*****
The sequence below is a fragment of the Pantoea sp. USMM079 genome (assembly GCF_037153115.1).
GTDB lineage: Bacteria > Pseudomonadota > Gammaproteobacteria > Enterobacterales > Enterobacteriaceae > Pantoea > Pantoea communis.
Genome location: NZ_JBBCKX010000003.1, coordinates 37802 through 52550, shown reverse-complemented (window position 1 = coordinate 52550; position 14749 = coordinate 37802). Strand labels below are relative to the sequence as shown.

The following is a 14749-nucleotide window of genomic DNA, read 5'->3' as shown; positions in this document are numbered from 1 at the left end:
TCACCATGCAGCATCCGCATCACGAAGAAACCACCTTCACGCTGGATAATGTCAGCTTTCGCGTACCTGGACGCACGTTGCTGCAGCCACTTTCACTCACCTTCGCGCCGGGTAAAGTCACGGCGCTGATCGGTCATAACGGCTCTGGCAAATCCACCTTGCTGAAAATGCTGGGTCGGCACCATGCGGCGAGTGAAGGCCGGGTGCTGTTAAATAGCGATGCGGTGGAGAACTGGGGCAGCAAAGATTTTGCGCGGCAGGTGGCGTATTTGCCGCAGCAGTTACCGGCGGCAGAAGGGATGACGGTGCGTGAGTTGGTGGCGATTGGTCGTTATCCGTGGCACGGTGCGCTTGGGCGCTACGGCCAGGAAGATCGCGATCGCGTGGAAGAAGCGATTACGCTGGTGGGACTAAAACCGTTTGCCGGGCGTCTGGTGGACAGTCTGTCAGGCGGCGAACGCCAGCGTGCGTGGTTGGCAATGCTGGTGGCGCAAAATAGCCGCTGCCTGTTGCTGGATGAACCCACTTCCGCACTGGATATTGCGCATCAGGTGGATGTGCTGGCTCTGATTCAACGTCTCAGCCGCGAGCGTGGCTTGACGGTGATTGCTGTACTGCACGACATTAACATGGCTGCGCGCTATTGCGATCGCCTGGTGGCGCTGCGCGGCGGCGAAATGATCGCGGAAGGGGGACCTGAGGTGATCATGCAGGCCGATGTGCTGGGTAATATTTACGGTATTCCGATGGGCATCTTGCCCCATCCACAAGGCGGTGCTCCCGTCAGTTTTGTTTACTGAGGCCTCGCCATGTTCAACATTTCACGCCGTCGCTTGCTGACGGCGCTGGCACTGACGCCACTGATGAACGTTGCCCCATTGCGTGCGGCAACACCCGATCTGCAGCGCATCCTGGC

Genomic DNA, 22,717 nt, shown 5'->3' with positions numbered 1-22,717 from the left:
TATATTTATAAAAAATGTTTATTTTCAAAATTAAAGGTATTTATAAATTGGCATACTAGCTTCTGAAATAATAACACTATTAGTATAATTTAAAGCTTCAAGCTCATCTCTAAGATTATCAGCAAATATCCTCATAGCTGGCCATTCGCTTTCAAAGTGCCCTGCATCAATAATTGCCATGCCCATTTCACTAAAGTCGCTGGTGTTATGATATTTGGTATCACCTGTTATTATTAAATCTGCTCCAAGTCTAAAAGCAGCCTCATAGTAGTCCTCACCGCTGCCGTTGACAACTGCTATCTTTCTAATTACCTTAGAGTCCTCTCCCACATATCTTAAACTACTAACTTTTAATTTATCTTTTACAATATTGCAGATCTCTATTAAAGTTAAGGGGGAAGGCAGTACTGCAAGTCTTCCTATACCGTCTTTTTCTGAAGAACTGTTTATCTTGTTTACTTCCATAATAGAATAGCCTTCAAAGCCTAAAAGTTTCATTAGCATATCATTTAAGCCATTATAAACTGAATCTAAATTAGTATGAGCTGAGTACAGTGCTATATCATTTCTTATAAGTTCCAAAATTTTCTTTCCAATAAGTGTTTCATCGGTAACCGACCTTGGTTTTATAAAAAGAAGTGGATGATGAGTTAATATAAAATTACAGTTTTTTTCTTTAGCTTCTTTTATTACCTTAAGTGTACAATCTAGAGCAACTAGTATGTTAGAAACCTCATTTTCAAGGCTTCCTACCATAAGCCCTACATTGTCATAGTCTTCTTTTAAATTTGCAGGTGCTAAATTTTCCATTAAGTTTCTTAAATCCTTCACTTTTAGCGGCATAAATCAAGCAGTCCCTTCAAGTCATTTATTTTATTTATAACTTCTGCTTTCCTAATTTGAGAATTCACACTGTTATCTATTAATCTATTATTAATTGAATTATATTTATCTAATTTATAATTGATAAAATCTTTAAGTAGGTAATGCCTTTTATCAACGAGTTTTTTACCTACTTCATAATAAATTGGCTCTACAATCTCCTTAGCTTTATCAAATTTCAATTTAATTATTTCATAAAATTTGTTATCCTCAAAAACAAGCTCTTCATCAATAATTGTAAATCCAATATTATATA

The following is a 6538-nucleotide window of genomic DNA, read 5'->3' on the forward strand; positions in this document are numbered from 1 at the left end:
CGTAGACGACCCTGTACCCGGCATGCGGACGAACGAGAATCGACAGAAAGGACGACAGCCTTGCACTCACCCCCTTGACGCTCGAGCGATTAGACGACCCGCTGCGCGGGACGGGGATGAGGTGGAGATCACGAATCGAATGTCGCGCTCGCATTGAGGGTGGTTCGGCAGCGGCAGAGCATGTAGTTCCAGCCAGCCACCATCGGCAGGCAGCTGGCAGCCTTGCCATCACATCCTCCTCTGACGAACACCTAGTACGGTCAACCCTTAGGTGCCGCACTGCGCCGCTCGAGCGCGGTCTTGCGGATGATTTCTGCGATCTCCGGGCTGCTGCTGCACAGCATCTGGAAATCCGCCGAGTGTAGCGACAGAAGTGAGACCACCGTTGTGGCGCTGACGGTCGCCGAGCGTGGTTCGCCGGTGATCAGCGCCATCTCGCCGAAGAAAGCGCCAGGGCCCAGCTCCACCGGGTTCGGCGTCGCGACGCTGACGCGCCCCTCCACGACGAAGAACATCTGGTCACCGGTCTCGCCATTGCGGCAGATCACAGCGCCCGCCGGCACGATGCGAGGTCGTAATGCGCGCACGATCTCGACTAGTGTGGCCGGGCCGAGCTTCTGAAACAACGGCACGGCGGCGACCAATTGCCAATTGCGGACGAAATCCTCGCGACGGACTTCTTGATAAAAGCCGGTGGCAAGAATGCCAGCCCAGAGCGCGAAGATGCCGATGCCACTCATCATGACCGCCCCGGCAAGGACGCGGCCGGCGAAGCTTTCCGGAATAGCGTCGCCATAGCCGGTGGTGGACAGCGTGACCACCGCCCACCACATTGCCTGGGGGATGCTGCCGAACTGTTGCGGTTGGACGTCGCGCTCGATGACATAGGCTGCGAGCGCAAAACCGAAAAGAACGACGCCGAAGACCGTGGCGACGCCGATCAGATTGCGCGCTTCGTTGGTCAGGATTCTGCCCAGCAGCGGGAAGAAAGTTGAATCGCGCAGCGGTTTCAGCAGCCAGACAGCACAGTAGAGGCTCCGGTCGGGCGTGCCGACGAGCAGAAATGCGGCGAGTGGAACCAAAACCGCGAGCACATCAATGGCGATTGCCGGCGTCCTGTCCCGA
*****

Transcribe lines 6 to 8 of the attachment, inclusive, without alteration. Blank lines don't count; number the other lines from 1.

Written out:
Genomic DNA, 22,717 nt, shown 5'->3' with positions numbered 1-22,717 from the left:
TATATTTATAAAAAATGTTTATTTTCAAAATTAAAGGTATTTATAAATTGGCATACTAGCTTCTGAAATAATAACACTATTAGTATAATTTAAAGCTTCAAGCTCATCTCTAAGATTATCAGCAAATATCCTCATAGCTGGCCATTCGCTTTCAAAGTGCCCTGCATCAATAATTGCCATGCCCATTTCACTAAAGTCGCTGGTGTTATGATATTTGGTATCACCTGTTATTATTAAATCTGCTCCAAGTCTAAAAGCAGCCTCATAGTAGTCCTCACCGCTGCCGTTGACAACTGCTATCTTTCTAATTACCTTAGAGTCCTCTCCCACATATCTTAAACTACTAACTTTTAATTTATCTTTTACAATATTGCAGATCTCTATTAAAGTTAAGGGGGAAGGCAGTACTGCAAGTCTTCCTATACCGTCTTTTTCTGAAGAACTGTTTATCTTGTTTACTTCCATAATAGAATAGCCTTCAAAGCCTAAAAGTTTCATTAGCATATCATTTAAGCCATTATAAACTGAATCTAAATTAGTATGAGCTGAGTACAGTGCTATATCATTTCTTATAAGTTCCAAAATTTTCTTTCCAATAAGTGTTTCATCGGTAACCGACCTTGGTTTTATAAAAAGAAGTGGATGATGAGTTAATATAAAATTACAGTTTTTTTCTTTAGCTTCTTTTATTACCTTAAGTGTACAATCTAGAGCAACTAGTATGTTAGAAACCTCATTTTCAAGGCTTCCTACCATAAGCCCTACATTGTCATAGTCTTCTTTTAAATTTGCAGGTGCTAAATTTTCCATTAAGTTTCTTAAATCCTTCACTTTTAGCGGCATAAATCAAGCAGTCCCTTCAAGTCATTTATTTTATTTATAACTTCTGCTTTCCTAATTTGAGAATTCACACTGTTATCTATTAATCTATTATTAATTGAATTATATTTATCTAATTTATAATTGATAAAATCTTTAAGTAGGTAATGCCTTTTATCAACGAGTTTTTTACCTACTTCATAATAAATTGGCTCTACAATCTCCTTAGCTTTATCAAATTTCAATTTAATTATTTCATAAAATTTGTTATCCTCAAAAACAAGCTCTTCATCAATAATTGTAAATCCAATATTATATA

The following is a 6538-nucleotide window of genomic DNA, read 5'->3' on the forward strand; positions in this document are numbered from 1 at the left end: